Roll out the red carpet! (part 1)


photo from Wikicommons

My teaching situation is unique in several ways, but one of the aspects that I like best is that my “level 1” students in the fall become my “level 2” students in the spring (we’re on a 4×4 block schedule), with very little variation.  They may change class periods, but the students basically stay the same. This means that instead of focusing on what to teach in each level, I can generally look at the year as their novice experiences and their second year (levels 3 & 4) as their intermediate experiences.  This also ties in with the exit standards of my state.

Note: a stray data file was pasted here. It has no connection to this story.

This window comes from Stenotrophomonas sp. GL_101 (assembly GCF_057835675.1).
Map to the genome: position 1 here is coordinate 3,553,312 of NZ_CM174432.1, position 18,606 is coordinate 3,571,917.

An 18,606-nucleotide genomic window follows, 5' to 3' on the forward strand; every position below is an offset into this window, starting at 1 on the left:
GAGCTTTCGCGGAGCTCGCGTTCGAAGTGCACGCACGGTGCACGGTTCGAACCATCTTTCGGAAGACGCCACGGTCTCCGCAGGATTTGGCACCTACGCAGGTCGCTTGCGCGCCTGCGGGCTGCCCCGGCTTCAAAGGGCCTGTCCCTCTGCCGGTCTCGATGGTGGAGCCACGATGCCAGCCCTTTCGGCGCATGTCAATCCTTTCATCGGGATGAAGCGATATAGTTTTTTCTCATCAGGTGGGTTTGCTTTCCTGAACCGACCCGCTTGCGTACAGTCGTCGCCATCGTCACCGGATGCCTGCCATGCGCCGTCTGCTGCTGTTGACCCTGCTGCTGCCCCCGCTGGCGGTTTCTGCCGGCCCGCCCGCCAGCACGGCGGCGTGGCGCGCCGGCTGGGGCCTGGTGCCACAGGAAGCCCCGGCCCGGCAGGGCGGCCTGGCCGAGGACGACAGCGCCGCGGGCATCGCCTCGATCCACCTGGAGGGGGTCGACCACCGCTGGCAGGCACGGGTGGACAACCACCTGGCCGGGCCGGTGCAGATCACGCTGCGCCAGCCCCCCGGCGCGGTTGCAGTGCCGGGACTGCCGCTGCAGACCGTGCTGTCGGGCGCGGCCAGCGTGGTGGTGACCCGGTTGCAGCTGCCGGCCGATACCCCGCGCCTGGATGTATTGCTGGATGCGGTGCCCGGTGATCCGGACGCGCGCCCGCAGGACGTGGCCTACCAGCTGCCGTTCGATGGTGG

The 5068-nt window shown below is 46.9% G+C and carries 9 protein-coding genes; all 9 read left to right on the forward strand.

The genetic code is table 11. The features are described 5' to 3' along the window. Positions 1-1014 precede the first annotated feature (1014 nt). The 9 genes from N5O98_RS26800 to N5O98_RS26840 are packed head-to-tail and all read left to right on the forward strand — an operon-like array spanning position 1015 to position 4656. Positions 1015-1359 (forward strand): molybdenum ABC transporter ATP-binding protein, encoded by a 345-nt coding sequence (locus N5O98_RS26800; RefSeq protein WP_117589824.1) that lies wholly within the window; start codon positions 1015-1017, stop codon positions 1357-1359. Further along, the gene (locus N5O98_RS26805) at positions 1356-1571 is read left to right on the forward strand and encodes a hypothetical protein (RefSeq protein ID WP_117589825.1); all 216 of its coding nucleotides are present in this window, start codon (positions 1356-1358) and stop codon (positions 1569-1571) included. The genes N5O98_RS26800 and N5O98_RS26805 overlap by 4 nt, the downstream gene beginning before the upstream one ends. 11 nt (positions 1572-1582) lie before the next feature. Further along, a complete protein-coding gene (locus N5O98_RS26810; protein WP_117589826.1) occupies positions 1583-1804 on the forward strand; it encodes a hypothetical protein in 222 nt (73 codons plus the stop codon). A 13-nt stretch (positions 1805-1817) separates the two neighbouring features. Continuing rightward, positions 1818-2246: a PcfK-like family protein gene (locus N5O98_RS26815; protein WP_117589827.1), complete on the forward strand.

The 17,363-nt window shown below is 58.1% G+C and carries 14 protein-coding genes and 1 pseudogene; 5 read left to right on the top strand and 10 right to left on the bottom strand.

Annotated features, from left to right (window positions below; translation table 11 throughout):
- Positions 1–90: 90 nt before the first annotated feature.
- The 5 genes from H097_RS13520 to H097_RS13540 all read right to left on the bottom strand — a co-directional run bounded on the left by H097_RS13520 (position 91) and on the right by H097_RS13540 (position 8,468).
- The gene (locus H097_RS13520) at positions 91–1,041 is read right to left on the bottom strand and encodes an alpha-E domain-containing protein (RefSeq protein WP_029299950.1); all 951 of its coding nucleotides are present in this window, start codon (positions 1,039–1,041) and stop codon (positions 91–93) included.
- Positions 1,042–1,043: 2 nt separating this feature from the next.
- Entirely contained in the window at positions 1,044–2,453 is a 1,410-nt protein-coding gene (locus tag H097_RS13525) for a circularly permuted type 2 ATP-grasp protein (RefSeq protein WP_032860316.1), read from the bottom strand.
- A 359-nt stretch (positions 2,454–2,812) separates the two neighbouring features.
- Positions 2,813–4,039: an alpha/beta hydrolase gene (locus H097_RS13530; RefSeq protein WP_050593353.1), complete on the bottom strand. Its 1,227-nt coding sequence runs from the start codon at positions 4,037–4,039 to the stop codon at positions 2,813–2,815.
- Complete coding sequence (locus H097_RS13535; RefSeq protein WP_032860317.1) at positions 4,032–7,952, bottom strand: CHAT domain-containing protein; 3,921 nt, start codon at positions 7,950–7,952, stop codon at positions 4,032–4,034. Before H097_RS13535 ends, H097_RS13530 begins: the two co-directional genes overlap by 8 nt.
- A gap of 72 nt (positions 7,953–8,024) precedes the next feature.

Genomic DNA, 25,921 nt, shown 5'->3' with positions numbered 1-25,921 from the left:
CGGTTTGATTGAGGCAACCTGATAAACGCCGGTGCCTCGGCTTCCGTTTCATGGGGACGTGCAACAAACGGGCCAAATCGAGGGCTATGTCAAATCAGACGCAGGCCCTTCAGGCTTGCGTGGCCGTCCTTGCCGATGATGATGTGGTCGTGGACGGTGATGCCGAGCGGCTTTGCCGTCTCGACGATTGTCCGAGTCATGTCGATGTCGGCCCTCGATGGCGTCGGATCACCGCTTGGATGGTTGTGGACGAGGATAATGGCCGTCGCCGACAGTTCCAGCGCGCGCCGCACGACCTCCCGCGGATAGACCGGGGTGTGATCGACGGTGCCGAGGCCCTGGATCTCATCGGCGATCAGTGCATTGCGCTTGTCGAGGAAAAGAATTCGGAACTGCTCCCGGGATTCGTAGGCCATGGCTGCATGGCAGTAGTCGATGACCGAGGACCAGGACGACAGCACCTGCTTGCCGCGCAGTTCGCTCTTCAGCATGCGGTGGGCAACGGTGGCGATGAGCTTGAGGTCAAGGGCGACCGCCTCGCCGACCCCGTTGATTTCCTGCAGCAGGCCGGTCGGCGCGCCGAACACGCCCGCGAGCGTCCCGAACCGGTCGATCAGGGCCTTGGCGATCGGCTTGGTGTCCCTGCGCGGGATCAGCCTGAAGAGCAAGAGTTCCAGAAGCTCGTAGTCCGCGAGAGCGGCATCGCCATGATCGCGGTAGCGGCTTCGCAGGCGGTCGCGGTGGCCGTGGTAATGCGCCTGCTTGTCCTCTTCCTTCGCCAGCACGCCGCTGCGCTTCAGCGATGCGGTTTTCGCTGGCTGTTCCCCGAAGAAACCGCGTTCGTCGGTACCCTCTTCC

What a liberating experience! In January, we were running out of time to do the last unit I’d planned, but because the students were so enthusiastic about the sports unit.  So what to do? Simply move the “free time” unit to “level 2”, which just meant that we’d get to it in the spring semester. Conveniently, we started a loosely themed free time unit a couple of days after the Oscar awards. Hoping to replicate our success from the sports unit and take the students a few steps further down the path to proficiency, I edited the free time theme to the language functions of expressing opinions, describing, making recommendations, and making plans. Our cultural focus was around the Spanish-speaking Oscar winners Lupita Nyong’o, Alfonso Cuarón, and Emmanuel Lubetski.  Students completed a reading and vocabulary extraction activity using tweets in Spanish about the Oscars ceremony and also a listening activity based on a video interview that Nyong’o gave in Spanish. I completed our introduction to the topic by presenting biographical information about Nyong’o, Cuarón, and a few other key players in the Spanish-speaking film world.  You can download many of the introductory activities here.